Dix Property: Roaring Brook Woodlands
Acquired: January 2024
The Northern CT Land Trust (NCLT) has acquired a scenic 54 acre property In Stafford CT. The property is mainly upland forest that abuts a section of Nipmuck State Forest and includes sections of Roaring Brook, a cold water trout stream. The property, located on the north side of the Buckley Highway (Route 190) and bounded on the west by Crooked S Road is less than a mile from the NCLT's 79 acre Nipmuck Woods Preserve. It will be protected as open space and will be open to the public for passive recreation after parking and trails have been established. The NCLT plans to name this new acquisition Roaring Brook Woodlands.
This property was generously donated by the Dix Place, LLC, a family organization.The Dix Place, LLC has retained ownership of approximately 15 acres containing a vacation home and pond that will now be surrounded by protected open space. This transaction has many benefits. It provides the Dix family with the opportunity for a major charitable deduction on federal income taxes, it reduces local property taxes and it ensures their vacation home will be surrounded by protected open space. It contributes to the State's goal and the NCLT’s goal of preserving the natural resources of Connecticut and it will provide additional opportunities for passive recreation to the public.
In the future, when parking facilities and trails have been developed, the NCLT will provide maps of Roaring Brook Woodlands. The NCLT is an all volunteer regional land trust that has protected more than 1,900 acres of open space in the towns of Enfield, Somers, Stafford, East Windsor, Ellington, Vernon and Tolland. We encourage the public to join the organization and participate in the stewardship of our many beautiful properties.
On June 30, 2016 the Northern CT Land Trust completed the purchase of a 118 acre property abutting Culver Pond in Stafford, CT. The property was the home of Culver Modisette, former president of the NCLT. Because it was Culver’s wish that the property be preserved and to avoid any appearance of a conflict of interest, his heirs agreed to a bargain sale.
The house on the north end of the pond has been sold separately and several buildings by the dam have been retained by the Modisette family and are not in the land trust purchase. The property acquired by the land trust will be named the Culver Pond Nature Preserve. It consists of upland forest, a section of shoreline on Culver Pond, a network of forest paths, a marsh teeming with wildlife, and a section of Rockadundee Brook.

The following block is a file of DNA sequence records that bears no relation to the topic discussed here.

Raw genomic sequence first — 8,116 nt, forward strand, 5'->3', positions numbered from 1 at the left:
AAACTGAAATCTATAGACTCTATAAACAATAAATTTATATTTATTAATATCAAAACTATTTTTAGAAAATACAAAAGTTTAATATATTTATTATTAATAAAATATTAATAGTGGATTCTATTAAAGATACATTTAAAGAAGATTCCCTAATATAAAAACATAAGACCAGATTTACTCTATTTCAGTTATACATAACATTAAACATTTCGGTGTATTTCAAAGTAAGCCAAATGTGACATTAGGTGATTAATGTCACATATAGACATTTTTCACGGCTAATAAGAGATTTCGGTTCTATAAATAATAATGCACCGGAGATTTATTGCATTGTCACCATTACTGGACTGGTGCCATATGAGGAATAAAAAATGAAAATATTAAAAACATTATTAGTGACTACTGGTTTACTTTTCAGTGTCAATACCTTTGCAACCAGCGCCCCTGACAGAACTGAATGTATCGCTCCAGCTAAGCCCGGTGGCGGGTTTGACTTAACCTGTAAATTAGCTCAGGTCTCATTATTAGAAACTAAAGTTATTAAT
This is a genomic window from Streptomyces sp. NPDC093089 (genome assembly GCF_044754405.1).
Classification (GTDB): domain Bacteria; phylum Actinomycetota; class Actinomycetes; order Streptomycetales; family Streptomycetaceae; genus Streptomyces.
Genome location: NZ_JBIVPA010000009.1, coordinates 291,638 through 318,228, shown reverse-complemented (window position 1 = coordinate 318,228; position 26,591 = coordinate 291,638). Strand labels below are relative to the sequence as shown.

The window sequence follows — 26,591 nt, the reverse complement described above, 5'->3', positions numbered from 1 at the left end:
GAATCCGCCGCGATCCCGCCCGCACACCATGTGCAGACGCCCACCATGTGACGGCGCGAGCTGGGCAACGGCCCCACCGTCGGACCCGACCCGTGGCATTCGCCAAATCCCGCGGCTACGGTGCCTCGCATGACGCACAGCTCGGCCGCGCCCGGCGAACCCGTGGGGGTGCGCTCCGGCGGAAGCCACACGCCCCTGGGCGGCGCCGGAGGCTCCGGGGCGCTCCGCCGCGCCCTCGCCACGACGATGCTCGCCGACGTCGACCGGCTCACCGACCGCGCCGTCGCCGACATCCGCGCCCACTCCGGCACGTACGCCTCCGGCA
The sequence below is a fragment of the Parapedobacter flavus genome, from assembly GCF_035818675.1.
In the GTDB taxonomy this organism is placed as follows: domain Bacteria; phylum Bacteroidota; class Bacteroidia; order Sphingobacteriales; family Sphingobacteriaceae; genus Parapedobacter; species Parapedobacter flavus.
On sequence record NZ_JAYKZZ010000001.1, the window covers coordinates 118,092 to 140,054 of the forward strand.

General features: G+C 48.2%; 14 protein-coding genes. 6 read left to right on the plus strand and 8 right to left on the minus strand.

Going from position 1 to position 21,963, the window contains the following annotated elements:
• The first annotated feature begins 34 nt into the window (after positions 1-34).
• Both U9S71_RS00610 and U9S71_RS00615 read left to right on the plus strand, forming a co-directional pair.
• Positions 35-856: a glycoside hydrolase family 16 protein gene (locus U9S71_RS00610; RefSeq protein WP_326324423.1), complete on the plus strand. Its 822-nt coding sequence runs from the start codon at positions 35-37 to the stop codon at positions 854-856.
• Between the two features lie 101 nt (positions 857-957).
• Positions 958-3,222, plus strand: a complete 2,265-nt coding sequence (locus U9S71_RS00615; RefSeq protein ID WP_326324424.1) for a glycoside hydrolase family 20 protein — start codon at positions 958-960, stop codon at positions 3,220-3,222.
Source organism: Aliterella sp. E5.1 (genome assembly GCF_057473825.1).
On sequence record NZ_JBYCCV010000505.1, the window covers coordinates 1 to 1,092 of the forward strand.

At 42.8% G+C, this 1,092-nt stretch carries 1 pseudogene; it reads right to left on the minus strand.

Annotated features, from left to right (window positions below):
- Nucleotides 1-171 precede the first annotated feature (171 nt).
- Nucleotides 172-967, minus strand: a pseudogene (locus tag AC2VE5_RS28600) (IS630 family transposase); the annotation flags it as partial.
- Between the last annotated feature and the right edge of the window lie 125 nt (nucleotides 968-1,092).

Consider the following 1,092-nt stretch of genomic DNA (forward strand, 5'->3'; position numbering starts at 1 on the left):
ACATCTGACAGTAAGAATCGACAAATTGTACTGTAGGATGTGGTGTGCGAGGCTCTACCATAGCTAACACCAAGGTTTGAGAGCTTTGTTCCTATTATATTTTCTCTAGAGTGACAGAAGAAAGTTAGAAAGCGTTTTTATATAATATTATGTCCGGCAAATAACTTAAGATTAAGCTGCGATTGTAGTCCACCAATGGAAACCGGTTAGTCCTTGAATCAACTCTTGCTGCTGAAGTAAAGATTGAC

The upland forest has been a registered tree farm since 1978 and has been selectively logged several times to upgrade the quality of the woodlands. The forest is home to hawks, owls, turkeys, and many species of upland birds and animals. Culver Pond is a beautiful 10 acre lake, formed by a small historic dam that was built in the 1700s to power a sawmill and gristmill. The marsh at the south end of the pond is home to otters, mink, fishers, beavers, and muskrats. Herons nest in the trees of the marsh and seven species of ducks have been seen in the area. Rockadundee Brook is a cold water stream that contains small native brook trout. It flows north from the dam and is headwaters to the Scantic River.
Funding for the purchase of this property was provided by the Connecticut Department of Energy and Environmental Protection, the Cox Family Fund at the Boston Foundation, the Bafflin Foundation, the Fields Pond Foundation, and friends of the NCLT.
We hope you will explore this beautiful addition to the regions open spaces and will pause in silent thanks to the Modisette family that preserved this property for our future enjoyment.
Bob White Farm
The Bob White Farm is the only property on the list that the Land Trust does not own. Instead, it is protected from development with a Conservation Easement held by the Land Trust therefore, public access is not allowed.
This 181 acre property is a mixture of woods and fields and connects to the Land Trust’s Nipmuck Woods through an abutting section of the Nipmuck State Forest.
209 Buckley Hwy. (Rte. 190), Stafford, CT
This 79-acre parcel in Stafford was purchased from the Stafford Fish & Game Club in 2017. The upland forest is near Roaring Brook in Stafford and abuts the Nipmuck State Forest and connects through the forest to the NCLT-protected White Farm. Funds were provided by the CT Department of Energy & Environmental Protection Open Space and Watershed Matching Grant program, the Cox Family Fund at the Boston Foundation, The Bafflin Foundation, the Fields Pond Foundation, and friends of the NCLT.
Starting in May 2021 NCLT has created a public access trail system on the property. The Nipmuck Adventure Path is an easy 0.7 mile loop and a good choice for families with small children. There are two very large glacial erratic boulders to explore as well as story boards and two letterbox locations. This trail is marked with white blazes and is best walked in a clockwise direction. The Woodland Trail added in 2022 provides a longer walk starting and ending along the Adventure Path. It is marked with red blazes. Both trails are shown on the linked Nipmuck Woods Trails Map.
The trailhead is located at a large pull-off on rte. 190 approximately 0.7 miles east of the intersection of Rockwell Road.
Katherine Satkowski, of Stafford, CT wanted to ensure that the farmland owned and farmed by three generations of her family on Upper Road would remain undeveloped. She offered to sell the 20 acre pasture at a reduced price to the NCLT to guarantee its protection. The property includes a pond and a section of Furnace Brook. With the help of funding from the Cox Family Fund at the Boston Foundation, we purchased the property in 2013. The pasture is leased to a local farmer as pasture for beef cattle.
The Scott Property is a 2 acre property located on the east bank of the Willimantic River and has no public access.